Bio

Clinical Focus


  • Anesthesia
  • Critical Care

Academic Appointments


Honors & Awards


  • Rathmann Fellow, E4C Medical Education Fellowship in Patient Centered Care. (July 2014 - June 2015)

Professional Education


  • Residency:Stanford University Anesthesiology Residency (2012) CA
  • Internship:Kaiser Permanente Oakland Internal Medicine Residency (2009) CA
  • Medical Education:Stanford University School of Medicine Registrar (2008) CA
  • Fellowship:Stanford University Critical Care Medicine Fellowship (2013) CA
  • Board Certification: Critical Care Medicine, American Board of Anesthesiology (2013)
  • Board Certification: Anesthesia, American Board of Anesthesiology (2013)

Research & Scholarship

Clinical Trials


  • Safety and Efficacy of Polymyxin B Hemoperfusion (PMX) for Septic Shock Not Recruiting

    To compare the safety and efficacy of the PMX cartridge based on mortality at 28-days in subjects with septic shock who have high levels of endotoxin and are treated with standard medical care plus use of the PMX cartridge, versus subjects who receive standard medical care alone.

    Stanford is currently not accepting patients for this trial. For more information, please contact Valerie Ojha, 498-6210.

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  • Study of a Candidate Clostridium Difficile Toxoid Vaccine in Subjects at Risk for C. Difficile Infection Not Recruiting

    The aim of this study was to evaluate the efficacy of the Clostridium difficile vaccine to prevent primary symptomatic C. difficile infection (CDI) in participants at risk for CDI where there is a substantial unmet medical need. Primary objective: - To assess the efficacy of the C. difficile vaccine in preventing the onset of symptomatic primary CDI confirmed by polymerase chain reaction (PCR) in adult participants aged >= 50 years who are at risk for CDI and have received at least 1 injection. Secondary Objectives: Efficacy: - To assess prevention of symptomatic PCR-confirmed primary CDI cases after 3 injections administered at 0, 7, and 30 days. - To assess prevention of symptomatic PCR-confirmed primary CDI cases after completion of at least 2 injections. Immunogenicity: - To describe the immunogenicity to toxin A and toxin B at specific time points in a subset of participant and in participants with CDI at Day 0 and Day 60. Safety: - To describe the safety profile of all participants who received at least 1 injection.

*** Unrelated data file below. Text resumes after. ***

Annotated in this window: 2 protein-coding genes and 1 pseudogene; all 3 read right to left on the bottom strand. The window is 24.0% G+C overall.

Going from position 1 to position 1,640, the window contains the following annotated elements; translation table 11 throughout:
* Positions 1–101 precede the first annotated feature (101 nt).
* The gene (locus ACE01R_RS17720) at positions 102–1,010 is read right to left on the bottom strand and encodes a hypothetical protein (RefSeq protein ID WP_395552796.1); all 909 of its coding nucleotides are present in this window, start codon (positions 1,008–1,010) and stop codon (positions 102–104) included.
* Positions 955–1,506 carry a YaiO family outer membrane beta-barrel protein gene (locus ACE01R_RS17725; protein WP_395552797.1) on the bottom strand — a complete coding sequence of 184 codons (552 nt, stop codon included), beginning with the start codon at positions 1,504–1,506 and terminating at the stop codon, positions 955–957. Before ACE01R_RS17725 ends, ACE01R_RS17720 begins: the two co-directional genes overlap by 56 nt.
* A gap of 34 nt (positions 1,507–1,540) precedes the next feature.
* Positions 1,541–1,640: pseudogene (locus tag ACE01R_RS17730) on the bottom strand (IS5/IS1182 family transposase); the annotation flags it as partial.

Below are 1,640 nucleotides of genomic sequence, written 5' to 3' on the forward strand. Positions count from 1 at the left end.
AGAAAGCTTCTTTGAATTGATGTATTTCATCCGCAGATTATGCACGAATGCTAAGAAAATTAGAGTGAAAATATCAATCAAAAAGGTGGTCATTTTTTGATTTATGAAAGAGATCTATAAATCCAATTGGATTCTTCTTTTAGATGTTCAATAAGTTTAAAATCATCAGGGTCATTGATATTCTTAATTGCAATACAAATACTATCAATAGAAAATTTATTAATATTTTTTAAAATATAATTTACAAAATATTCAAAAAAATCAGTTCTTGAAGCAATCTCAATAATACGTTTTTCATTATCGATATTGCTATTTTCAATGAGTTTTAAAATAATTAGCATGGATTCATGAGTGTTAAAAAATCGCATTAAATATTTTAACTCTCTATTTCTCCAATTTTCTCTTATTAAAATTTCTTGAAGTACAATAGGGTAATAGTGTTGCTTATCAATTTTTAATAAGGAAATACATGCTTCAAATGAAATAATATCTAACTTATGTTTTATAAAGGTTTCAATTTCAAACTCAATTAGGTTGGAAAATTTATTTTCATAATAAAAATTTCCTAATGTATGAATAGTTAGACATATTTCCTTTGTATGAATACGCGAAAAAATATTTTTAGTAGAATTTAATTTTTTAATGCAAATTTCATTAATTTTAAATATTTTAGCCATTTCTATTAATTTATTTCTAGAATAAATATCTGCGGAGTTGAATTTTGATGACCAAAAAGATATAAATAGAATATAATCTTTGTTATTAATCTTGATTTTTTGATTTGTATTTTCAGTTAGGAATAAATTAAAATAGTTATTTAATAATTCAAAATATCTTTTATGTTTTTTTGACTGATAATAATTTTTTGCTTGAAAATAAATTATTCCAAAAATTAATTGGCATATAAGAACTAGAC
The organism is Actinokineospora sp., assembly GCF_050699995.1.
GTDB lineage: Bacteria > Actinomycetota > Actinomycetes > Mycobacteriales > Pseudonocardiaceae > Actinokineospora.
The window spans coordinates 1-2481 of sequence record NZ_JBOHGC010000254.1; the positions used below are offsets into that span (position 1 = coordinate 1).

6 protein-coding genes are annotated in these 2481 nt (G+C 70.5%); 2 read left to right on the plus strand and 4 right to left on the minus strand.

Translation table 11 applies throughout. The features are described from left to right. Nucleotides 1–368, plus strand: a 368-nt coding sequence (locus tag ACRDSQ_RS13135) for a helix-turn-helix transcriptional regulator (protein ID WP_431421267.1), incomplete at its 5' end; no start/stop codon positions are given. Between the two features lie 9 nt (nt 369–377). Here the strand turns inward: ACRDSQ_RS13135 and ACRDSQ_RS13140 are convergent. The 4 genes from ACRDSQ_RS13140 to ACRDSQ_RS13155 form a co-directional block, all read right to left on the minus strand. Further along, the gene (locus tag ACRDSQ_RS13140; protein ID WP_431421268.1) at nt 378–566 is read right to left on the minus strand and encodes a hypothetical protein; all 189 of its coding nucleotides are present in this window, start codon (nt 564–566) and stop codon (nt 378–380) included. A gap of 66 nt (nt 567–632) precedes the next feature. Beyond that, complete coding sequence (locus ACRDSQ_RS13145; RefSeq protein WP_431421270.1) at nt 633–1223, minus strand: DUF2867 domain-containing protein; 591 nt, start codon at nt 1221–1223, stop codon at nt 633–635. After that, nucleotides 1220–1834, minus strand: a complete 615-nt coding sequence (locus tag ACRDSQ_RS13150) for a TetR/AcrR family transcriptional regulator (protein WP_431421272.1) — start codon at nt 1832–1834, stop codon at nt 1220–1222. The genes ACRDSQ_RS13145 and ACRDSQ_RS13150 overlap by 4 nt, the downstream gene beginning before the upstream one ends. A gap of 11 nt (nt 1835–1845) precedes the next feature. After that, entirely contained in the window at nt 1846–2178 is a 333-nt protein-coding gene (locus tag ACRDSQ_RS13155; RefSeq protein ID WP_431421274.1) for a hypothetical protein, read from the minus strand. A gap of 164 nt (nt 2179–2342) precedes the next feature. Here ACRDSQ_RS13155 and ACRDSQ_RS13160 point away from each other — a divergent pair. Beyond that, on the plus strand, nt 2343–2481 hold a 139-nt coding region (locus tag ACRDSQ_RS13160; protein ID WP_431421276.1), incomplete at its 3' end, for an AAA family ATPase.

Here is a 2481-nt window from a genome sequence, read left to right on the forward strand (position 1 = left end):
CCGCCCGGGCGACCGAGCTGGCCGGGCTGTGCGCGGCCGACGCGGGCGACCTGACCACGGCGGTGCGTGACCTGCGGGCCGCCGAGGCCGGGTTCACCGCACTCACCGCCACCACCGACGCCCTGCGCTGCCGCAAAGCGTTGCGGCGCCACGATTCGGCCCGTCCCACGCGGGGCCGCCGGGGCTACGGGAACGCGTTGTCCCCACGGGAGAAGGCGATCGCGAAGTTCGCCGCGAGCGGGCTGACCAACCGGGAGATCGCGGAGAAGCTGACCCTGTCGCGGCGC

Stanford is currently not accepting patients for this trial. For more information, please contact Alison Pepper, 721-1680.

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Teaching

Graduate and Fellowship Programs


  • Critical Care Medicine (Fellowship Program)

Publications

All Publications


  • Alterations in Spanish Language Interpretation During Pediatric Critical Care Family Meetings CRITICAL CARE MEDICINE Sinow, C. S., Corso, I., Lorenzo, J., Lawrence, K. A., Magnus, D. C., Van Cleave, A. C. 2017; 45 (11): 1915–21

    Abstract

    To characterize alterations in Spanish language medical interpretation during pediatric critical care family meetings.Descriptive, observational study using verbatim transcripts of nine PICU family meetings conducted with in-person, hospital-employed interpreters.A single, university-based, tertiary children's hospital.Medical staff, family members, ancillary staff, and interpreters.None.Interpreted speech was compared with original clinician or family speech using the qualitative research methods of directed content analysis and thematic analysis. Alterations occurred in 56% of interpreted utterances and included additions, omissions, substitutions, editorializations, answering for the patient/clinician, confessions, and patient advocacy. Longer utterances were associated with more alterations.To minimize interpreter alterations during family meetings, physicians should speak in short utterances (fewer than 20 words) and ask interpreters to interrupt in order to facilitate accurate interpretation. Because alterations occur, physicians may also regularly attempt to assess the family's understanding.

    View details for PubMedID 28777199

  • Examining Health Care Costs: Opportunities to Provide Value in the Intensive Care Unit. Anesthesiology clinics Chang, B., Lorenzo, J., Macario, A. 2015; 33 (4): 753-770

    Abstract

    As health care costs threaten the economic stability of American society, increasing pressures to focus on value-based health care have led to the development of protocols for fast-track cardiac surgery and for delirium management. Critical care services can be led by anesthesiologists with the goal of improving ICU outcomes and at the same time decreasing the rising cost of ICU medicine.

    View details for DOI 10.1016/j.anclin.2015.07.012

    View details for PubMedID 26610628